—-Robert Edric, author of The Broken Lands

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Editorial Reviews

Publishers Weekly
Set in 1930s French-occupied Syria, Highland's engrossing third novel (after 2003's Ghost Eater) centers on the efforts of Nikolai Faroun, "chief of the Damascus Prefecture," to solve the murder of Vera Tamiri, a beautiful, modern woman from a prominent Damascus family. That a jealous lover is the culprit is only the most obvious explanation, and Faroun suspects more complicated motives behind the demise of a philanthropic woman working for social change in a politically volatile city. His inquiries disturb the unwritten rules and double standards especially regarding women of the many closed societies uneasily coexisting in Damascus. Born to a Maronite Christian father from Beirut and a Russian mother, Faroun is an unusual protagonist. While some of the murky intrigue is hard to keep track of, it adds to the sense of mystery. (Dec.) Copyright 2006 Reed Business Information.
Kirkus Reviews
No, there never really was peace in the Middle East. Six months into his tenure as Chief of the Damascus Prefecture, Nikolai Faroun has gone through four assistants, been abandoned by his German girlfriend and his cat, and been told by his superior that he has five days to solve the case of the corpse in the murky Barada River before the case is handed over to his rival Philomel Durac, who handles state security for the Surete. Why was beautiful Vera Tamiri sliced up, weighted down in a burlap bag and dumped in the river, a fate previously reserved for traitors? Did one of her many lovers kill her in a jealous rage? Was it her gambling debts, the shame she brought to her brother Umar and the family honor, someone bent on avenging matters dating back to King Faisal's 1918 Land Trust? Or did the answer lie in a ledger Vera kept that seemed to implicate the five warring Damascus political/religious factions? A mute child at the Hotel Nurredine, where Vera and her lovers trysted, helps identity three suspects. Although one confesses, it's torture, not truth, that makes him speak. Undeterred, Faroun soldiers on, withstanding enmities begun 2,000 years ago that fuel the area's current political chaos. Highland (Ghost Eater, not reviewed) is the perfect guide to understanding just how wrong-headed the Westerners have been about Levantine politics.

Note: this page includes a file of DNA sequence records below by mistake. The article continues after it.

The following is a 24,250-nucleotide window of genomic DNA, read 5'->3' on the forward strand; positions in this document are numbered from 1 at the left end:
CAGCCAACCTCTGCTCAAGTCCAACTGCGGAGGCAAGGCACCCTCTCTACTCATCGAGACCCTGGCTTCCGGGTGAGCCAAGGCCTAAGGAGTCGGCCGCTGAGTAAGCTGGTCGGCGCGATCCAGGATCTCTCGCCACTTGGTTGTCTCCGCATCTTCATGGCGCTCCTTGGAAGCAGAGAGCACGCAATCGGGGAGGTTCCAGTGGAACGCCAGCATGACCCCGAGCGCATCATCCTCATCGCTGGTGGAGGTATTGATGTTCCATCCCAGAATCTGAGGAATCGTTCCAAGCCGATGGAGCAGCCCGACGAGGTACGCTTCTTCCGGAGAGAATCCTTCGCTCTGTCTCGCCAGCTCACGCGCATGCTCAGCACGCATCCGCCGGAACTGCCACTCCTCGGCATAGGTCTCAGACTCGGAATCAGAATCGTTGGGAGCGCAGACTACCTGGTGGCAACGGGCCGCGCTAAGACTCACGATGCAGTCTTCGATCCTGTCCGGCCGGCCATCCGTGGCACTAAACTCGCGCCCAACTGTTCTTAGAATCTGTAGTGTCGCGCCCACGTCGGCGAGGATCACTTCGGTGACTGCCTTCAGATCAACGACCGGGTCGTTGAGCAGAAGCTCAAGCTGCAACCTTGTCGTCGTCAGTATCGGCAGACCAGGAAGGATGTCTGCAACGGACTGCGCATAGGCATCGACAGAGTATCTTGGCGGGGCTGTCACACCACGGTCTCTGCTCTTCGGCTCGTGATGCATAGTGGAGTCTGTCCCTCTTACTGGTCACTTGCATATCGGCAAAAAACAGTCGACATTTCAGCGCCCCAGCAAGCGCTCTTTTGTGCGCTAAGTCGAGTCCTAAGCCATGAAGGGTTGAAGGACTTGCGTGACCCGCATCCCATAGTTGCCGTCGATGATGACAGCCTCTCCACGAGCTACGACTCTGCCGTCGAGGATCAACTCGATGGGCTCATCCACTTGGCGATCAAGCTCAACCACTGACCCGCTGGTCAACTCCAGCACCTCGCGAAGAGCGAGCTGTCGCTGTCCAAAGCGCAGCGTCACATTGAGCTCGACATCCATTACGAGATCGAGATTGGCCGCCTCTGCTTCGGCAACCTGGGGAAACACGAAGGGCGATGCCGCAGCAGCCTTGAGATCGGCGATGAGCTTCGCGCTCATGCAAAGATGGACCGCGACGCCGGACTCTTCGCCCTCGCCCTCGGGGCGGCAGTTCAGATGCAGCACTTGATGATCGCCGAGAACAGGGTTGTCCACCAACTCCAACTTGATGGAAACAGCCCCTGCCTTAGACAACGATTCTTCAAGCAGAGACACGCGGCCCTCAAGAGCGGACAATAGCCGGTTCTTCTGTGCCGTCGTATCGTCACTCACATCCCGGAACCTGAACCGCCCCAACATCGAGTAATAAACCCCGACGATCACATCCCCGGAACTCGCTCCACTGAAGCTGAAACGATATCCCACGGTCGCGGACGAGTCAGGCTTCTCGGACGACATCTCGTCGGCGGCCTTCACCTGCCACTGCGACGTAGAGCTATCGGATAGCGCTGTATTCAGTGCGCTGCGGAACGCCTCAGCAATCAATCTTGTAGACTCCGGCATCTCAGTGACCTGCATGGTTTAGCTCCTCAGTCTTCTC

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Product Details

ISBN-13:
9780312337896
Publisher:
St. Martin's Press
Publication date:
12/12/2006
Edition description:
First Edition
Pages:
272
Product dimensions:
5.65(w) x 8.66(h) x 1.08(d)

Read an Excerpt

Chapter One

Even in the year 1903, caravans still traveled the Silk Road to Damascus, but they were no longer the great treasure trains of Arabian legend. Since the building of the Suez Canal, the ancient trade had dwindled. No more did one hear the shivering of bells on the harnesses of a thousand camels. The caravanners who stubbornly continued to ply their trade were as resigned as the brutes they cursed and coaxed out of the desert wastes. Times were hard. Even the bedouin bandits let them pass in peace. A score of half-laden camels were scarcely worth the fight. Western travelers were more likely to swoop down upon them in these days, cameras clicking. The drivers posed for piasters, but their smiles were worn and as bleak as their prospects. Then on they plodded to Damascus, travel-worn memorials to the passing of an age, knowing they would have little trouble finding a bed. The Eight-Gated City with its soaring minarets still dominated the fertile Syrian plain, but now that steamships carried the riches of the Orient to Beirut, the inns of landlocked Damascus were silent and empty. Some compared the city to a once-pampered courtesan who had turned spiteful and hard.